Thriving businesses in mature markets

Maybe your business has been in the industry for a while and your product has passed the stage from a novelty, disruptive product to a mainstream product, as the market matured in the meantime.

Back in the days of hyper growth your business was busy shipping out products at the fastest rate possible to service every customer possible, while gaining market share at the same time. Now that the dust has settled, the market share in your industry might look something like the graph above.

As the market is divided up between established competitors, there is no significant gain of market share possible at the cost of the other party, unless some serious shortcomings come into play unexpectedly.

So, where does the revenue your company needs come from, if there is no more hyper growths sales to be had?

The answer is simple, yet difficult: your existing customers.

In this stage of the product life cycle, your company needs to change its marketing and service strategy.

Analyzing the situation:

  • Your products and services are mature and bug free.
  • Your customer bought not just a product from you, but a complete solution catering to the relief of a situation / need.
  • Customers are used to the way of consuming your product just as you showed them during the boom years.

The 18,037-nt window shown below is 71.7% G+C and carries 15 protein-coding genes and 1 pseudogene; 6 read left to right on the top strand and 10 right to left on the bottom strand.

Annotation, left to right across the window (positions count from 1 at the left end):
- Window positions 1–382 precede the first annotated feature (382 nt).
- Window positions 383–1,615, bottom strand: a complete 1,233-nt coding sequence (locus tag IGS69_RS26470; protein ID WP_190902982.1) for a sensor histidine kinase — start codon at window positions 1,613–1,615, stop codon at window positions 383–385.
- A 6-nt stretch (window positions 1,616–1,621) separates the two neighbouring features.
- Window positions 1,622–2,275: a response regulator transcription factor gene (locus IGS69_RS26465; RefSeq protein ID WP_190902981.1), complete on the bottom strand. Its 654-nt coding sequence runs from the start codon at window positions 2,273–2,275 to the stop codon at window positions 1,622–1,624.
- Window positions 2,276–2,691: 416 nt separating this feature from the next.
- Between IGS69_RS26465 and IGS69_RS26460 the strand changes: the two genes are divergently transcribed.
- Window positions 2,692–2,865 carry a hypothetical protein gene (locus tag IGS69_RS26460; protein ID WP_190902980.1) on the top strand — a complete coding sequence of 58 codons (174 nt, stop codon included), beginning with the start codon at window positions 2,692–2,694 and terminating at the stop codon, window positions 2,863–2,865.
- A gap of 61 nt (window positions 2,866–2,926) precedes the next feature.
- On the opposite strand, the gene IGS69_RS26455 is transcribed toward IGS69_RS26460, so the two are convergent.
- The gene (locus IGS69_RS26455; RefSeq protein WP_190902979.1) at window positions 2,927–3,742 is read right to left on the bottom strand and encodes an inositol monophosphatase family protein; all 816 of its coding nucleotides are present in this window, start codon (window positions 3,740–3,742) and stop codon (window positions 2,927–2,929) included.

• Customers using your product are not risk buyers anymore

A word on accommodating mainstream customers:

  • Customer service has to be impeccable
  • Products must be easily accessible
  • Product strategy needs to accommodate specific needs
  • Marketing / sales relationships need to be adapted to your customers special needs

Possible revenue scenarios:

Your customers are used to buying and consuming your product, and you need to use this very circumstance to your advantage. Now that you don’t need to convince your customers anymore that your product works, the revenue gain is in adding value to your existing product at a low margin in order to stay profitable and to be able to drive home a good margin.

1.) Using past investments

While developing your product or service, most likely you spent some serious money on research and development for features that are already included in your product, but not actively used by mainstream clients. Selecting an underused feature of your current product and renaming and re-marketing it to a niche with a need for this special feature opens up new potential revenue streams.

2.) Slight modifications

By segmenting your customer data into meaningful segments you will be able to find common necessities that exist in large enough portions of your client base, worth doing a slight modification of your current product for.

3.) Updates

Updating the current product with new value added services (“VAS”) is another way to generate revenue. However, this is only viable if the VAS can be retrofitted at a reasonable cost / profit margin.